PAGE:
Today I wanted to share some things that people may or may not know about massage therapy and what they should expect when getting a massage.
So, first of all, Massage Therapists do not care about how your body looks. In all reality, we don’t judge a persons’ body unless they have abnormal moles, warts, rashes, or something truly wrong. If we see something that may be contraindicated for massage we will notify you immediately, and refer you to your doctor. If we see something that your doctor should have a look at (example: moles) then we will notify you as well.
Let’s say you’re going to get your first massage with a professional. You may be a little anxious, nervous, or really excited. These are all normal feelings and are wonderful. I love it when I get the opportunity to work with a first timer. It gives me an opportunity to really show the person what massage therapy is all about! Some questions people commonly ask for their first massage:
Do I have to take off my underwear?
Generally I, as a massage therapist, say, “undress to your comfort level” with this being said, I’m not telling you to completely undress or keep any particles of clothing on, so there can still be some confusion. So, in a typical massage, it is best to undress fully just so there’s no worry about working around clothing, and also no risk of staining your clothing with the products we use in your massages. This being said, a client will be appropriately draped during their massage, meaning, there will be no exposing of intimate body parts.
Do you have to go to school for this?
Yes, I graduated from the Omaha School of Massage and Healthcare. The massage therapy program was a year long, and consisted of 1,000 clock hours, as well as clinic hours. This will vary from state-to-state as not all states require the same education and training in order to become a Licensed Massage Therapist. There is also continuing education that we are required to complete every 2 years in order to renew our licenses.
What’s the proper name for massage therapists?
Yes, we like to be called “massage therapists”, not “masseuses or masseurs”. The terms “masseuse/masseur” are considered derogatory terms for licensed massage therapists, and yes we can get offended by these words as they associate our profession with prostitution. Bringing up my next point.
Do you ever get asked, you know, for happy endings?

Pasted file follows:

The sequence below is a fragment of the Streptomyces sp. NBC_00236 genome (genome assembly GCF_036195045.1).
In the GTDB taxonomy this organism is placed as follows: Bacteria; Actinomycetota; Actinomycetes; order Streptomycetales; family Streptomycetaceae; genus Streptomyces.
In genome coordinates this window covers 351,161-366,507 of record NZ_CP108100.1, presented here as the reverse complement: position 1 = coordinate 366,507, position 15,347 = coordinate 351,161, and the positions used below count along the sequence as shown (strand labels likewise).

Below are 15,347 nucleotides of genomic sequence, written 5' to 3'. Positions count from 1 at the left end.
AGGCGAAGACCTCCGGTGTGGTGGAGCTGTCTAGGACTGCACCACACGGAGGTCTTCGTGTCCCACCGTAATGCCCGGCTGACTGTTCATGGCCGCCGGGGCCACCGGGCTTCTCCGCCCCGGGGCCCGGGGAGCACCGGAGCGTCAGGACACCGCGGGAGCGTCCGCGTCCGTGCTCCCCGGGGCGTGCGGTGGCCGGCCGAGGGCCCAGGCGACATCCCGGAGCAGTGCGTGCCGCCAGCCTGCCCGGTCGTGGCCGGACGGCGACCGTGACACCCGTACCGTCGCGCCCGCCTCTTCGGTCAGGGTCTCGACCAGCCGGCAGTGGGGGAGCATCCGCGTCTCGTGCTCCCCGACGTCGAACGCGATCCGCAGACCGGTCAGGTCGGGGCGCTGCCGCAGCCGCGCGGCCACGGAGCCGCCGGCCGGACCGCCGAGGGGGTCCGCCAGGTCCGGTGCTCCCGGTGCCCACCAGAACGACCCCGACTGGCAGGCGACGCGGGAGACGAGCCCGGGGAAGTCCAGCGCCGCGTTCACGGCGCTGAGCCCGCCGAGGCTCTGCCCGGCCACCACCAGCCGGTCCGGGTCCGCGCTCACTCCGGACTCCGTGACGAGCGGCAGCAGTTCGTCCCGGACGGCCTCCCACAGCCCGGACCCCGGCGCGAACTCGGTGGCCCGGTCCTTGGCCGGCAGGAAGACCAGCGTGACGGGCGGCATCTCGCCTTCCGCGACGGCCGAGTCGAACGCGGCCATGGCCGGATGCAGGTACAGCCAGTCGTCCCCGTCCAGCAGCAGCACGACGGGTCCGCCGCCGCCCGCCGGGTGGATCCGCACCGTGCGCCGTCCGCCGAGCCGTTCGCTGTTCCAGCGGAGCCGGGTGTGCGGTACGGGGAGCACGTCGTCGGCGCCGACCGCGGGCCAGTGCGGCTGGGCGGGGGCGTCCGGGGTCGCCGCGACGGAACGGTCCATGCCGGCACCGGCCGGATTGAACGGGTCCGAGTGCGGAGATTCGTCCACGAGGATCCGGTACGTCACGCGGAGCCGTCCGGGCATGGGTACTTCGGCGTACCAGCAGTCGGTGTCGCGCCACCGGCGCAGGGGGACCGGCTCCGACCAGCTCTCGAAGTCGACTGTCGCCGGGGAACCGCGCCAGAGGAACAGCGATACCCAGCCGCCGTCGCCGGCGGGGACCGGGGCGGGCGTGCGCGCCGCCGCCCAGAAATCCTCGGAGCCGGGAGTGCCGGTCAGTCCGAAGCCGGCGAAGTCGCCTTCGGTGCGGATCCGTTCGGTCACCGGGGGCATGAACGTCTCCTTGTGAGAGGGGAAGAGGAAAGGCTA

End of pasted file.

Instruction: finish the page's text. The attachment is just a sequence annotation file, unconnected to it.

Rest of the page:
This answer is different for every massage therapist. For me, yes I have. Thankfully, it wasn’t in person, because I didn’t have a plan set in my mind about how I would handle such an encounter. Now I do, and I suggest that any person have a plan set in their mind in the case something bad were to happen to them.
How frequently should I get a massage?
This depends on the person and what they have going with their body. A good time frame for anyone is that monthly maintenance session to keep a person feeling good. Sometimes I suggest a massage every week, or two weeks. This is usually if a person has a lot of chronic pain and severe headaches.
Now, I will continue with some of the scarier things that can happen to any massage therapist or client in the massage industry. I’m not doing this to scare you away from massage therapy, but to inform and educate you on what should be done. Some “massage therapists” are not professional at all, some may try to grope, slide their hand a little too low or high, some may say inappropriate things to you as a client. Now as a client receiving massage, please know and understand that you have the right to stop your session. If any of these things happen to you during a massage, please speak about it, report this “massage therapist” to the local police, the states Department of Health and Human Services, and the owner or manager of the business where it occurred. On the other side of the coin, we as massage therapists can also be harassed during our massage sessions with clients. We also have the right to stop the session if we feel threatened or uncomfortable. We take precautions, and again I’m going to mention the importance of having some plans set in your mind if anything makes you uncomfortable. Do this so your brain automatically knows its options and has paths to take to get you out of any risky situation, so you don’t just “freeze up”.
I hope this is informative and beneficial for anyone thinking about getting a massage.